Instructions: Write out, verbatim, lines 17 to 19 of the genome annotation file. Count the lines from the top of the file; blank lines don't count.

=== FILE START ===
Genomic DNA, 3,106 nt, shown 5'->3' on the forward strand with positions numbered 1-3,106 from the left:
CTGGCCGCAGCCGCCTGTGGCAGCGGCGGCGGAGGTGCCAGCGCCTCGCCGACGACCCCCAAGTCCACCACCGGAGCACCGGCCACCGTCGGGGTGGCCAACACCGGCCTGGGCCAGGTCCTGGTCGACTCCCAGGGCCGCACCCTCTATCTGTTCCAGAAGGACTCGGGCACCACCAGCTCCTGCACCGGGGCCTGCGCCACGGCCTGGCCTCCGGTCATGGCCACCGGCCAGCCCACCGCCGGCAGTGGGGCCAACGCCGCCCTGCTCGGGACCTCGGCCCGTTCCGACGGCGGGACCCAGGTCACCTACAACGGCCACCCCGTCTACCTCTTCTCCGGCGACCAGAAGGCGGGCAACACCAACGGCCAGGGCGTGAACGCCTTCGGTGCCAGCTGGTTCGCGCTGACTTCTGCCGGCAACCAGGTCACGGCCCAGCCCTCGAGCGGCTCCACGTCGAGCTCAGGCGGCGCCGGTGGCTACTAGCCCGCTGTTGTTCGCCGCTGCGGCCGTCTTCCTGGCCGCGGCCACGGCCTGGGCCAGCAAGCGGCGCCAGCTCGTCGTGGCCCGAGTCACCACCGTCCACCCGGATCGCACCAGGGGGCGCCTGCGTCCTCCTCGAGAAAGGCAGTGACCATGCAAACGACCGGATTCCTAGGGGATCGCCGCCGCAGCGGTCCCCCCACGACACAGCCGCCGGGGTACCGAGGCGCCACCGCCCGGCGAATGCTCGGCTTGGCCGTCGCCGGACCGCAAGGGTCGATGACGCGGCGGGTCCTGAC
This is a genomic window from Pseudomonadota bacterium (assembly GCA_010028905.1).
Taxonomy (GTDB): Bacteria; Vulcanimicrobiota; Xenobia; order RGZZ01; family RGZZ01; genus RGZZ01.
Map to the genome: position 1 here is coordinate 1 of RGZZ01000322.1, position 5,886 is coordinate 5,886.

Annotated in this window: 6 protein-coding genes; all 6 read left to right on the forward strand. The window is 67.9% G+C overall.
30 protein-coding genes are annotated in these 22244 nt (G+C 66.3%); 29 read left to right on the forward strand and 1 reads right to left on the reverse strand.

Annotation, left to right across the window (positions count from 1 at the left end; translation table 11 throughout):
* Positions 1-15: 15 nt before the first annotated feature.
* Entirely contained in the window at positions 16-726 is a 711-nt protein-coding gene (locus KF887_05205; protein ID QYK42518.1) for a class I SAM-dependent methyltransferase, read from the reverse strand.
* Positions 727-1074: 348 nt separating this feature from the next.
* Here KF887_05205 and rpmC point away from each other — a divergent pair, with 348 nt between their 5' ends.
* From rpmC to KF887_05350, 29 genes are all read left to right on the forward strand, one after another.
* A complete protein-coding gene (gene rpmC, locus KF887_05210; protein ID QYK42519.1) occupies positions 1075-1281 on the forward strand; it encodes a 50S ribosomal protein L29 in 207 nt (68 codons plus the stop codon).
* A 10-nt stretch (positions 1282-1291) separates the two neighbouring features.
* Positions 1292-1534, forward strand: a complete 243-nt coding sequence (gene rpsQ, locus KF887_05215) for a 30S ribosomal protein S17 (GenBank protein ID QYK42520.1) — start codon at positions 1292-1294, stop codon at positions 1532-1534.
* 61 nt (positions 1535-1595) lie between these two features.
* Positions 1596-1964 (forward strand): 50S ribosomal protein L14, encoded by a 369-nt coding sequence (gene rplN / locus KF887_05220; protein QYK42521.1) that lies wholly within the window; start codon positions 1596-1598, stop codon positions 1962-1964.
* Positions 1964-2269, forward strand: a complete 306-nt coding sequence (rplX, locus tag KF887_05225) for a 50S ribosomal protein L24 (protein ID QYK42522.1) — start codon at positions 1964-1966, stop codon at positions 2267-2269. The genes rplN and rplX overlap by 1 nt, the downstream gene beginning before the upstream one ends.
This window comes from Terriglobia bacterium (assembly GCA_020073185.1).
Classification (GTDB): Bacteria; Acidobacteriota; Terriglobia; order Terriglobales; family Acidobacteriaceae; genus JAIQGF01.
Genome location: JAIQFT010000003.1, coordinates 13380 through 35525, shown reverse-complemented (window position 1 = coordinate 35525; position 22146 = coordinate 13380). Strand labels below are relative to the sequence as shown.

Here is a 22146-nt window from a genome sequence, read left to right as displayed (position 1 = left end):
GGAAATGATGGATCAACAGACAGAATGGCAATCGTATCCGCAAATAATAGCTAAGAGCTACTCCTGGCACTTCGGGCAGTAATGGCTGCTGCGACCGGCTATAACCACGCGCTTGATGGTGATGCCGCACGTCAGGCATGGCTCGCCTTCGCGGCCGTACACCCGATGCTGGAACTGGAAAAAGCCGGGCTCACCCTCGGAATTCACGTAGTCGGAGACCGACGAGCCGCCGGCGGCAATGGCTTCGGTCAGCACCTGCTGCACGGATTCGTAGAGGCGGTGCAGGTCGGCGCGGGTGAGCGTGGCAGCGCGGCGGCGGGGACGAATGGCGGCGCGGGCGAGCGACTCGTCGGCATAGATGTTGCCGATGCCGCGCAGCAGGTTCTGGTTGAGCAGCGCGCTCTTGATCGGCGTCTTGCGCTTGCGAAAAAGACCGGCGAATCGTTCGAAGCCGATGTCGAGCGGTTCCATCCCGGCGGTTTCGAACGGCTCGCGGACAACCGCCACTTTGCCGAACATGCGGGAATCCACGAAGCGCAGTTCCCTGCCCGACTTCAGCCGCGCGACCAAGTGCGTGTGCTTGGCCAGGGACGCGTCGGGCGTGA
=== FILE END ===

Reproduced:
* 61 nt (positions 1535-1595) lie between these two features.
* Positions 1596-1964 (forward strand): 50S ribosomal protein L14, encoded by a 369-nt coding sequence (gene rplN / locus KF887_05220; protein QYK42521.1) that lies wholly within the window; start codon positions 1596-1598, stop codon positions 1962-1964.
* Positions 1964-2269, forward strand: a complete 306-nt coding sequence (rplX, locus tag KF887_05225) for a 50S ribosomal protein L24 (protein ID QYK42522.1) — start codon at positions 1964-1966, stop codon at positions 2267-2269. The genes rplN and rplX overlap by 1 nt, the downstream gene beginning before the upstream one ends.